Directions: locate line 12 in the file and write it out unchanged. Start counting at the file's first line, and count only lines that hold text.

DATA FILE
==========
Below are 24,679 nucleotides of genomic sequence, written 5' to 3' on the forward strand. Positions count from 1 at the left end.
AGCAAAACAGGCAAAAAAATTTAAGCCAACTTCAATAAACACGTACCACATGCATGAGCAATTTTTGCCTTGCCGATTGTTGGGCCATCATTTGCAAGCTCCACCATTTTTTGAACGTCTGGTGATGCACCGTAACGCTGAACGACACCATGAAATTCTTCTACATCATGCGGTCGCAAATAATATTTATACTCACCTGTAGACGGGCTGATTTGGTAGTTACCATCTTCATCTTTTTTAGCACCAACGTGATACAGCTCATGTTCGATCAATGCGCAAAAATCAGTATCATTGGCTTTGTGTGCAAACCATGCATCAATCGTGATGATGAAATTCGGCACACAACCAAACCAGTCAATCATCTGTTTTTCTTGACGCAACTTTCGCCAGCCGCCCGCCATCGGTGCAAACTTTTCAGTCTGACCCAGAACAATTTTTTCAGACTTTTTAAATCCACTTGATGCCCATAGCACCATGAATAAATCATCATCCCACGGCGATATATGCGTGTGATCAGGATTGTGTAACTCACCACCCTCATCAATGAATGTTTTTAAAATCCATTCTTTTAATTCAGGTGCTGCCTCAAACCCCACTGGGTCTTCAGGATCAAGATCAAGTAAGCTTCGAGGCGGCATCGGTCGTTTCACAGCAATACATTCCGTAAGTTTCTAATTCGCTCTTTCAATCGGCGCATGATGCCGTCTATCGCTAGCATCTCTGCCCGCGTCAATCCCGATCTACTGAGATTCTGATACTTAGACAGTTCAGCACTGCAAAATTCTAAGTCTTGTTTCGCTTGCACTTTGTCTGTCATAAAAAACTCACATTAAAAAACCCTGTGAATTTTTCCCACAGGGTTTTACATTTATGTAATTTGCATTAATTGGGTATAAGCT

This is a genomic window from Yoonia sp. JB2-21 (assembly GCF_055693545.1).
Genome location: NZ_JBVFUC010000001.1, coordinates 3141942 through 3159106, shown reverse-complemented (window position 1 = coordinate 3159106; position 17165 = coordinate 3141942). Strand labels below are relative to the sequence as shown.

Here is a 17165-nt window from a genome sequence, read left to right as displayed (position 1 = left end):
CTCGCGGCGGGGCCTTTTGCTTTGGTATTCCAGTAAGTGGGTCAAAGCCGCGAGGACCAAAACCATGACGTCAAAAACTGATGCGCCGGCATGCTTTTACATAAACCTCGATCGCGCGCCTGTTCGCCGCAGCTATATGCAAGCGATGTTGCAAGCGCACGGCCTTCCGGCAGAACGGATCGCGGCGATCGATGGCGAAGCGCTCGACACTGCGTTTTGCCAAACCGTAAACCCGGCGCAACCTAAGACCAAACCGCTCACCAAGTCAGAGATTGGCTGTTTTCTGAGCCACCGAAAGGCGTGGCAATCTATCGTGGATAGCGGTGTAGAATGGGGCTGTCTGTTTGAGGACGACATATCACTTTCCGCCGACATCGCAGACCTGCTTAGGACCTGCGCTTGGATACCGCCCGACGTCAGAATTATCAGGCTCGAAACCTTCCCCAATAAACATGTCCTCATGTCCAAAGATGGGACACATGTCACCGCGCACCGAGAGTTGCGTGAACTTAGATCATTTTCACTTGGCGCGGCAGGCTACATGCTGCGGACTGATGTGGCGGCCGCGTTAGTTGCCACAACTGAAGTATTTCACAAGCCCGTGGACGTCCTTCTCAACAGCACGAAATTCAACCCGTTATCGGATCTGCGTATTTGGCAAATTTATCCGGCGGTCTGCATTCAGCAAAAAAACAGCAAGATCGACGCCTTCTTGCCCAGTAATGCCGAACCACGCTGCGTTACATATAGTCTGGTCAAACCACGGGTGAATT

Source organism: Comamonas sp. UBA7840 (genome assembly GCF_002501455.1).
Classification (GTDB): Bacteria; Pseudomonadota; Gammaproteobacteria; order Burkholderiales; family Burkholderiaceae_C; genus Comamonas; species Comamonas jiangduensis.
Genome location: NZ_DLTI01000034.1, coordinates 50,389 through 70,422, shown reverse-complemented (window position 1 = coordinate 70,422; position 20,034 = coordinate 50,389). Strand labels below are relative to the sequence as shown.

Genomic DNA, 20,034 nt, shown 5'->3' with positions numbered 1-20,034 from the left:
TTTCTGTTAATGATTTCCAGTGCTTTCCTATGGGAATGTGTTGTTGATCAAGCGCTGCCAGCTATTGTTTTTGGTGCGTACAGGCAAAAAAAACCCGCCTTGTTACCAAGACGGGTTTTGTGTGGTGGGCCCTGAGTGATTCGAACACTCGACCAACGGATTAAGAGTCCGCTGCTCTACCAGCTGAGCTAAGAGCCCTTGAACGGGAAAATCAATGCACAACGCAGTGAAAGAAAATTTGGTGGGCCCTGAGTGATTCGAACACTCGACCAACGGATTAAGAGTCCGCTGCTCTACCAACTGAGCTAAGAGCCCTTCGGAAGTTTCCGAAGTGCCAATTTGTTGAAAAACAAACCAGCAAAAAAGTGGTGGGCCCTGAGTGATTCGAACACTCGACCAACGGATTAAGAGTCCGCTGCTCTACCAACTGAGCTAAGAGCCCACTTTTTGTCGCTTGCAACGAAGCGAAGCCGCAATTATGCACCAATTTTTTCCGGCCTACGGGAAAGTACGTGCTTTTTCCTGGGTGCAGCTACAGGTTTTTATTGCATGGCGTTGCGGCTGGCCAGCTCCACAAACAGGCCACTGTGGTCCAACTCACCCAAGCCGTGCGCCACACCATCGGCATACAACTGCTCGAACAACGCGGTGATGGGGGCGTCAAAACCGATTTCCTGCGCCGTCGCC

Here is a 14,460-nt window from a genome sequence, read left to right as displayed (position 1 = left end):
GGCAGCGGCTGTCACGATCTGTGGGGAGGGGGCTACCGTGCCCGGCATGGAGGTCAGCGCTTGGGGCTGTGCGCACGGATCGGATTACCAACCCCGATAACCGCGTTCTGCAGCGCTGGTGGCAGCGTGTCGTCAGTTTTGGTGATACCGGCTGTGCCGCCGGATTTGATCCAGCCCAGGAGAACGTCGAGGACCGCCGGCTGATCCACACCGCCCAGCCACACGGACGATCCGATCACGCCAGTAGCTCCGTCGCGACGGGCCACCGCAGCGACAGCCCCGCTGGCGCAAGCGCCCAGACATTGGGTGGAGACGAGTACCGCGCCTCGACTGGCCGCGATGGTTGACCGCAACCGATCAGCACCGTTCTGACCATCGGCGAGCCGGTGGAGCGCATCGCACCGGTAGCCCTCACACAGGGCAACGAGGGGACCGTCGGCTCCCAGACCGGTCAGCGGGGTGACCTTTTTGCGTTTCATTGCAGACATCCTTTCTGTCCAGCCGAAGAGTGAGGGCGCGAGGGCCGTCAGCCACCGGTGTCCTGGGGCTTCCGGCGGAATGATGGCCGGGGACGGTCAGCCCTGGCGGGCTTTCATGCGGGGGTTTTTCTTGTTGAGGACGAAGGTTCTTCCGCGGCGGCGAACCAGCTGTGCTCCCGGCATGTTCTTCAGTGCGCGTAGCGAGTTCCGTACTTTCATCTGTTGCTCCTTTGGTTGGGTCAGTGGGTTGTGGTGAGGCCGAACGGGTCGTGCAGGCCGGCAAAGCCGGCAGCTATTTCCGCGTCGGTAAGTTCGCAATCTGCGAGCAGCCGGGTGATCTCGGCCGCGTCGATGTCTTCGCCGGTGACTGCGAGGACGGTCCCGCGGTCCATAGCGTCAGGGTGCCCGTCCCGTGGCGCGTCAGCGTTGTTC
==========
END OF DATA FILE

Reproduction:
Here is a 14,460-nt window from a genome sequence, read left to right as displayed (position 1 = left end):